2007 Math Adv
2007 Reading Adv
Reproduced on the left, is a table based on MCPS data, listing the six schools with the top GT identification rates in 2005-2006. Since this identification is based on Global Screening in second-grade, these students took the third grade MSAs, a State of Maryland assessment, the following academic year (2007). Based on mobility figures released by the school system, one can reasonably expect the third grade MSA results for the following year to correspond to roughly the same group of students.
It doesn't take a mathematics maven to reach a simple conclusion: schools that claim a large number of gifted and talented students don't necessarily produce the highest performers on the MSA tests.
According to the Harvard University Public Education Leadership Project (PELP), "MCPS was inspired by a case study on the New York City Police Department's Computerized Crime Comparison Statistics (ComStat). Based on ComStat, MCPS developed M-Stat, a process designed to—
- thoroughly analyze individual school and student data;
- consistently and continuously monitor the data;
- identify best practices; and
- create lasting systemic change."
- frank discourse among the executive leadership team and the superintendent; to
- open discussion among principals and their supervising community superintendents; to
- honest examination of the school data between principals and their communities; to
- authentic conversations among teachers and the principal; to
- the nexus of true school reform—the interactions between the students and the teacher." [underlining mine]
It is no secret that the Montgomery County school system subscribes to a dismally low threshold for the identification of the gifted and talented: the 75th percentile rank in Raven (see here), when Renzulli, whose methodology is embraced by the school system, recommends percentiles in the ~90s. An "honest examination of school data," would have alerted even the most somnambulant dilettante that something was awry in our fair county. According to the Examiner's Leah Fabel, Marty Creel, the County's director of gifted and talented programming had insisted "We're not identifying these kids as geniuses, but as ready to work above grade level," adding that "the county has made remarkable progress in getting students to that mark."
The County School system, in the latest incarnation of its Strategic Plan, on page 12, reasserts its goal of providing "an Effective Instructional Program." If a system-wide average of 40.7% of students were performing at an above-grade level in 2005-2206 (according to MCPS data), the natural response would have been to recognize that nearly half the student body would find the established curriculum lacked rigor and challenge. The consequence should have been a roll-out of a much more rigorous, "effective instructional program." Not so in Montgomery County, we are middling through a curriculum that the school system admits isn't challenging for nearly half our kids.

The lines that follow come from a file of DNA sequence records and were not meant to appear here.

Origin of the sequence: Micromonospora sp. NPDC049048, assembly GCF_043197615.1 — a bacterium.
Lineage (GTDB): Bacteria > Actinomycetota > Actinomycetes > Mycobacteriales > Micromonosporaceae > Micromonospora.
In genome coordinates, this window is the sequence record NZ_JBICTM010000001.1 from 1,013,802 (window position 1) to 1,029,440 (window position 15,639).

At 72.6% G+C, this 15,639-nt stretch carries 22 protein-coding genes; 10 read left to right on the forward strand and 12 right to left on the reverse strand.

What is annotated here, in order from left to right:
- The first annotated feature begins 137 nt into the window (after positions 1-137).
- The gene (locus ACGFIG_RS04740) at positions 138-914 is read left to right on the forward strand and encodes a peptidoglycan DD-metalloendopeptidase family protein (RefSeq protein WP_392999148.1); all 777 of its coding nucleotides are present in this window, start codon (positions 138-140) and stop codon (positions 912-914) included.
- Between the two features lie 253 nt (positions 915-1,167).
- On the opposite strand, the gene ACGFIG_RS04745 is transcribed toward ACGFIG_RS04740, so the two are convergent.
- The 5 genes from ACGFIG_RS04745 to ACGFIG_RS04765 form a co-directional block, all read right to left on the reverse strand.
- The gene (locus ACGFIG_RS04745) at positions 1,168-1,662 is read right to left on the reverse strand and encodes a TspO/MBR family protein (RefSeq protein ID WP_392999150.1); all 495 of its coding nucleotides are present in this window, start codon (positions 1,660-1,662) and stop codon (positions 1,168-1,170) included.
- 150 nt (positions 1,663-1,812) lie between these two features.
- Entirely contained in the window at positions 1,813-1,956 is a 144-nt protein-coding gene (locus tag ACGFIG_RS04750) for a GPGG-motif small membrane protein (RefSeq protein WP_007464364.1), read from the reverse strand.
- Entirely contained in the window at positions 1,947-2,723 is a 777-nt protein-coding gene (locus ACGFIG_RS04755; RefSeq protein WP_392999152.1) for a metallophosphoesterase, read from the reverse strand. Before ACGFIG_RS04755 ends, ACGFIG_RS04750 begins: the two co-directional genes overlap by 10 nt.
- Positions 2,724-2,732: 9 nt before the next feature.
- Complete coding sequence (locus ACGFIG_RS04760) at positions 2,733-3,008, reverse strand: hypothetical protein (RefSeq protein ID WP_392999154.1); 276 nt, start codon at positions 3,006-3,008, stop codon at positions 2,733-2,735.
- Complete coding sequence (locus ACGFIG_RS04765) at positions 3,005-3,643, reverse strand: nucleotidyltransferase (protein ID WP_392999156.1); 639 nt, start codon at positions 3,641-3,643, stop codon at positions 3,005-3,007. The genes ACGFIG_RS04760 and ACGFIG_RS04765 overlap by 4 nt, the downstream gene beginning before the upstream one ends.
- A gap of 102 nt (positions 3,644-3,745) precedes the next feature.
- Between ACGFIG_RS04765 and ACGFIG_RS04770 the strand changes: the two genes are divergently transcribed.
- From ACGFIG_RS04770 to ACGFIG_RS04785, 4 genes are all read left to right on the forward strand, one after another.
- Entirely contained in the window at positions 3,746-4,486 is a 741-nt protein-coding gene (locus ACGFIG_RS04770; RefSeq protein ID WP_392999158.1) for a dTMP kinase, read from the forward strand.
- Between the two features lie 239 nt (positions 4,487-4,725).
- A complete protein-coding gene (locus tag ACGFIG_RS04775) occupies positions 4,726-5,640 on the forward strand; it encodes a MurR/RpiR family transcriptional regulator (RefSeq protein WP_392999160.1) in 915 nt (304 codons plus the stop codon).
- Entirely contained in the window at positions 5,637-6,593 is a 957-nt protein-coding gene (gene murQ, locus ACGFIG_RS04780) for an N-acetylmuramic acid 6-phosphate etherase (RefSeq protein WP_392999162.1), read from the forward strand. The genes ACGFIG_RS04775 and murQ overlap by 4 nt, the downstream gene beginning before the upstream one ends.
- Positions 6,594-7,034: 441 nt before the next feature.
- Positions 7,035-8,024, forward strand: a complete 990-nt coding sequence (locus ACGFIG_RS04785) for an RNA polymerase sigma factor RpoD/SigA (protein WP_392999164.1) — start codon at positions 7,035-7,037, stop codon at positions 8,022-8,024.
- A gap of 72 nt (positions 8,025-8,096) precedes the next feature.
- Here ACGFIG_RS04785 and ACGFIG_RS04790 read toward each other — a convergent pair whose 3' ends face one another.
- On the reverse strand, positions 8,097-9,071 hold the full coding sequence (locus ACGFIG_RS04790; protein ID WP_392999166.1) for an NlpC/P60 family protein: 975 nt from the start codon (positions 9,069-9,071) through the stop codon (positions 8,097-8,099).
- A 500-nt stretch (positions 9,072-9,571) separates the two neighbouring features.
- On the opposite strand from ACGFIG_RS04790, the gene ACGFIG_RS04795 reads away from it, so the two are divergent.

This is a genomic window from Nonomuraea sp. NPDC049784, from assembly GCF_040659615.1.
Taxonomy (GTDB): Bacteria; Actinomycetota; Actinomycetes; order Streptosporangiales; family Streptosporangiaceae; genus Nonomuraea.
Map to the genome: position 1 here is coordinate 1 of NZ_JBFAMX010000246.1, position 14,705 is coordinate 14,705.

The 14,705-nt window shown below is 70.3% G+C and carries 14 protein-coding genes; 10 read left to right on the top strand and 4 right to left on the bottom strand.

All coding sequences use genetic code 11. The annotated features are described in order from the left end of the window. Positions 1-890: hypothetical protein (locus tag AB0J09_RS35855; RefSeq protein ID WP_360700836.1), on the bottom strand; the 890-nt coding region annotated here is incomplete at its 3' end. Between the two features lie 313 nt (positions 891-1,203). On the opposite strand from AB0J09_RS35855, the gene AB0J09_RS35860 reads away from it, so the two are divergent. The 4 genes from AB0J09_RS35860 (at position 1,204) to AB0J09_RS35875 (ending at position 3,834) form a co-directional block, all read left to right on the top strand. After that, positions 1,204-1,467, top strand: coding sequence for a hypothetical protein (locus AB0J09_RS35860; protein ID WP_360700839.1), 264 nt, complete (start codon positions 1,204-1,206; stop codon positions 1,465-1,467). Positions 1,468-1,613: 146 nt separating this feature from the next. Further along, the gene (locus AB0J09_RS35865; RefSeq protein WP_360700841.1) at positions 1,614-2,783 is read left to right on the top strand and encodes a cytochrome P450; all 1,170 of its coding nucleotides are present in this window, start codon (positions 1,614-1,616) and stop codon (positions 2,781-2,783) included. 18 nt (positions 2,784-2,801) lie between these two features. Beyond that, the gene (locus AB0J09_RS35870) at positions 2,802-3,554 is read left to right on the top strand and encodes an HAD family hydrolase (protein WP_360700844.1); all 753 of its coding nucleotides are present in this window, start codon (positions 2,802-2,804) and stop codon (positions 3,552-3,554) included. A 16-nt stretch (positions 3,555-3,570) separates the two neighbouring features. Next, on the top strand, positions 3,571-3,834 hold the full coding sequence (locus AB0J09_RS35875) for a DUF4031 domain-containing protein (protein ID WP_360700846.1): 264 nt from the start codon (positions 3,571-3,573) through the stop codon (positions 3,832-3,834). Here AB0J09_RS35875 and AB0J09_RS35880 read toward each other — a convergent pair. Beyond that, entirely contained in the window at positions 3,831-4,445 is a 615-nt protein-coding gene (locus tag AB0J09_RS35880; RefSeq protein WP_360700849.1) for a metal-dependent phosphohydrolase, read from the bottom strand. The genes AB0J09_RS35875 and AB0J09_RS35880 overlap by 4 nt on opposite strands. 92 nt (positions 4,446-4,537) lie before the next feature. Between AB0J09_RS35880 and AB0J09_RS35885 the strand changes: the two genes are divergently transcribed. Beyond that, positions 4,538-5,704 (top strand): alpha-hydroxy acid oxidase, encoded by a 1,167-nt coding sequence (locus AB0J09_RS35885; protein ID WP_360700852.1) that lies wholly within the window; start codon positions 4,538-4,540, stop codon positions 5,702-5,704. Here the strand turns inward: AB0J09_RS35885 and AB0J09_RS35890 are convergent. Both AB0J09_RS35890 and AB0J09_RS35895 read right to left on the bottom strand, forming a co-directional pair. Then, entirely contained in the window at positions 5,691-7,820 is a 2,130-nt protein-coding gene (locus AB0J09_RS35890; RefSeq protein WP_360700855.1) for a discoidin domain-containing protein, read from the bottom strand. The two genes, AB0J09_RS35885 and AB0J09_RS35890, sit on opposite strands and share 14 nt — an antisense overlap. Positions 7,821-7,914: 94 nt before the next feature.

Isn't Mr. Creel tacitly drawing attention to the reality that school administrators have failed to adequately respond to the curricular needs of our children? The school system graduation rate has fallen to its lowest level in more than a decade, to 11th among Maryland's school divisions. Again, aren't we seeing the tangible consequences of a failure to implement an "effective instructional program?"
The oft repeated mantra that the school system has somehow been focused on addressing the achievement of minorities is also not holding true. According to the Washington Post, "there is less attention paid to some more traditional measures of educational accomplishment, such as taking the SAT and receiving a diploma. On those measures, the achievement gap has not narrowed but widened.
Graduation rates are lower for blacks (84 percent) and Hispanics (78 percent) than for whites and Asians (95 percent). The disparity is larger now than five years ago. " This for a school system, that boasted the highest expenditure per pupil in the State of Maryland (according to 2007 MSDE data).
In Harvard's RAISING ACHIEVEMENT AND CLOSING GAPS IN WHOLE SCHOOL SYSTEMS: RECENT ADVANCES IN RESEARCH AND PRACTICE, on page 38, one finds the statement "Deputy Superintendent Lacey responded that Dr. Weast drives the district's approach: 'He is not afraid to be honest; he is not afraid to disclose data;'" which makes the district's refusal to release data all the more inexplicable.
|LEA Name||Wealth Per Pupil||Expenditures Per Pupil||Instruction Staff Per Thousand||Prof Support Staff Per Thousand||Instruction Assist Per Thousand|
|All Public Schools|
|Baltimore City - Edison|
It is my belief that Montgomery County needs a rigorous, challenging curriculum revision, preceded by a honest, open, dialogue with all stakeholders—not just a chosen few. By stating that the revision process itself must be rigorous and challenging, I am asserting, among other things, the need for a well researched, carefully articulated revision process that must overcome the tough challenges it will necessarily face. Part and parcel of this revision must be the implementation of an effective gifted and talented identification system commensurate with established standards and norms. Furthermore, the programs for all learners, exceptionally advanced learners included, must be explicitly stated and publicly available.
Harvard University can contribute to the conversation (1) by accepting my invitation to provide the data, on which they base their assessments of MY school system, and (2) undertaking rigorous studies of educational systems with an independent, peer-reviewed analysis rather than simply reproducing the claims of school systems and their surrogates.